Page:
• Addressing technical capacity through structured training programmes at an appropriate scale to ensure the operation and maintenance of sophisticated water supply systems and treatment processes. Technical capacities at municipal and state levels could be developed or strengthened to assess the effectiveness and efficiency of wastewater treatment and drinking water delivery against international standards for drinking water quality and pollution limits, and benchmark costs with other countries.

  • Piloting different approaches to skills development to ensure consistent professional standards across the country.

  • Developing training courses for river basin committee members to help them understand the complexities of water management and the trade-offs involved in decisions. For example, where there are large numbers of stakeholders in a particular sector, such as irrigators, the training could help make it clear that a user association would be able to speak for them and have more influence on decision-making.

  • Setting up mechanisms to share best practices within and between states, together with structured programmes for the continued professional development of staff. This could be done through virtual networks and discussion fora for specialists in particular disciplines, or periodic conferences or workshops to present case studies and encourage peer-to-peer learning.

  • Considering how professional institutions could assess and recognise competence, and support continued professional development.

  • Considering the benefits from the amalgamation of delivery bodies (as happens extensively in Europe) to provide efficiencies through economies of scale and adoption of best practices. Municipalities, particularly smaller ones, are vulnerable when technical skills are offered by just a few individuals, so sharing resources and amalgamating training can increase resilience (Box 1.3).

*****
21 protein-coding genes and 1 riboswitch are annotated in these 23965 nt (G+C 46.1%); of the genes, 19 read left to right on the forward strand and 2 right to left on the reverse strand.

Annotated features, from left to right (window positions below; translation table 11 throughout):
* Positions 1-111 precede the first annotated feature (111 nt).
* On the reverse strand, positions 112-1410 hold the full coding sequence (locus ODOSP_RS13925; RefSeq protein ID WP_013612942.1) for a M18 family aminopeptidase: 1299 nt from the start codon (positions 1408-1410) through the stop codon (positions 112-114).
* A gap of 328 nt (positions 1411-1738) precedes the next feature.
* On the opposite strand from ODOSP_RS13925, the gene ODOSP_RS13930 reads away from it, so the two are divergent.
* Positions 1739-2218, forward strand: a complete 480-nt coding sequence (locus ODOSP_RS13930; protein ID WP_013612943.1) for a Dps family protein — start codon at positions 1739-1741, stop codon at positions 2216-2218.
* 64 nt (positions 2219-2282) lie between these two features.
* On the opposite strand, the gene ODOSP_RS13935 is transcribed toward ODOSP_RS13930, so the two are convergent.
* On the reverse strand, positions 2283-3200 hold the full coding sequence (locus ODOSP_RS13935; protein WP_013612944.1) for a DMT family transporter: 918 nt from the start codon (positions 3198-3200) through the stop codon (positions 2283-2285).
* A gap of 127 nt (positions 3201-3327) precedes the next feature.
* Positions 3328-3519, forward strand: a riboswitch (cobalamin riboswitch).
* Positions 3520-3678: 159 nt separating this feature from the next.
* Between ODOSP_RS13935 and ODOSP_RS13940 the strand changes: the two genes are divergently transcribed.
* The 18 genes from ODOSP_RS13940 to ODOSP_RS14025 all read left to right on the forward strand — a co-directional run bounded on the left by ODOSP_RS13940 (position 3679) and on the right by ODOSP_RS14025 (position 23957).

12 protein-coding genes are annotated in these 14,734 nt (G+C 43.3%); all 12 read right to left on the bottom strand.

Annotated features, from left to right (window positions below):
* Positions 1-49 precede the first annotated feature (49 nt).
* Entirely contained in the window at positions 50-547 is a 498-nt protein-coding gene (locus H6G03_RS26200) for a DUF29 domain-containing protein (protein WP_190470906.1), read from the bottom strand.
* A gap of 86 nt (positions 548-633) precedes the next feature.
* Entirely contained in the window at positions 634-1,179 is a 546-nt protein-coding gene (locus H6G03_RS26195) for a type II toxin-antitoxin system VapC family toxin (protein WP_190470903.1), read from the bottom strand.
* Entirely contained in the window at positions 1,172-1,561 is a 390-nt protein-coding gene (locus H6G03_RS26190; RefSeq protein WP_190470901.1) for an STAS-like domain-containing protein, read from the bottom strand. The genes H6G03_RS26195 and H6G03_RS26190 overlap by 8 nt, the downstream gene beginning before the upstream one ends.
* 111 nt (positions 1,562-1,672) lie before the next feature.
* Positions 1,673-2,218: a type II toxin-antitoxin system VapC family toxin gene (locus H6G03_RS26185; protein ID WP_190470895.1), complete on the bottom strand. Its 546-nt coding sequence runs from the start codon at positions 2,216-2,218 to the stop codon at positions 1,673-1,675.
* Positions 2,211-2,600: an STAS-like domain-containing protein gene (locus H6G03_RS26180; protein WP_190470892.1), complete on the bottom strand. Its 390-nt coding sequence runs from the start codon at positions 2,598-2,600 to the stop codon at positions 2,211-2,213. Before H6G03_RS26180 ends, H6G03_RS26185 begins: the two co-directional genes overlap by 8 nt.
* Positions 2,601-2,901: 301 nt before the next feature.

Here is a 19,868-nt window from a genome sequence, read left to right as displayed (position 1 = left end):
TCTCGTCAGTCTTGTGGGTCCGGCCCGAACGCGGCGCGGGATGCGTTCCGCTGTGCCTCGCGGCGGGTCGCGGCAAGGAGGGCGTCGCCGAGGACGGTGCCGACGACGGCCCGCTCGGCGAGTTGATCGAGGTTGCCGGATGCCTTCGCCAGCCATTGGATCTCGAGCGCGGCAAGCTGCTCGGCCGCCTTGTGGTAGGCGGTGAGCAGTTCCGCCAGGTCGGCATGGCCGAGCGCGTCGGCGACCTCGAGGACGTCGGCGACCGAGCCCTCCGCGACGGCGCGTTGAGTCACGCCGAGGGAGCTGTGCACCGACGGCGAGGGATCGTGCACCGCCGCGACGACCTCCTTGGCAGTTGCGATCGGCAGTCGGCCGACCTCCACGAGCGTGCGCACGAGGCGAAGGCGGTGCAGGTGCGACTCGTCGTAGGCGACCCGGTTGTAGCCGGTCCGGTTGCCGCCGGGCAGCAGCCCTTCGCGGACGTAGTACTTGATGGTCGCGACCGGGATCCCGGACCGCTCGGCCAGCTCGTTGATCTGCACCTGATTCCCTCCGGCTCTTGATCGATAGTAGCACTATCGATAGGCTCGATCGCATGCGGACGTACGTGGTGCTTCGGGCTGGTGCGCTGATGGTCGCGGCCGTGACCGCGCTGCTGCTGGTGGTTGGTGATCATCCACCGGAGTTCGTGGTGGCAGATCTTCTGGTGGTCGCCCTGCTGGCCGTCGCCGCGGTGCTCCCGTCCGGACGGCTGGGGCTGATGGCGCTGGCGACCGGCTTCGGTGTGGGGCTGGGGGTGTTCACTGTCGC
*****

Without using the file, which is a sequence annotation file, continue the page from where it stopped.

Forecasting demand and developing options are the foundation of water security planning. However, assumptions about population growth, urbanisation, water use in homes and industry, and irrigation demand are all subject to considerable uncertainty. Understanding the impact of uncertainties in forecasts is essential to developing a robust and adaptable plan that delivers cost-effective solutions, and which manages the risk of supply failure. Moreover, the relevant information does not lie exclusively with one level of government, and actors depend on each other’s knowledge to disseminate information between relevant levels of government. In practice, according to (OECD, 2015[15]), sub-national governments tend to have more information than national ones about local needs and preferences, and about the implementation and costs of local policies. Unless they generate and publish this information on a timely basis and communicate it to the central level, an information gap can occur. Nevertheless, the sub-national level’s views are only “partial” – limited to a specific area or territory. Thus, the central government plays an indispensable role in managing the information to support a broader vision of public policy objectives. Information can also be used to identify capacity needs. Once again, this indicates a relationship of mutual dependence. To improve data collection and analysis, efforts should include: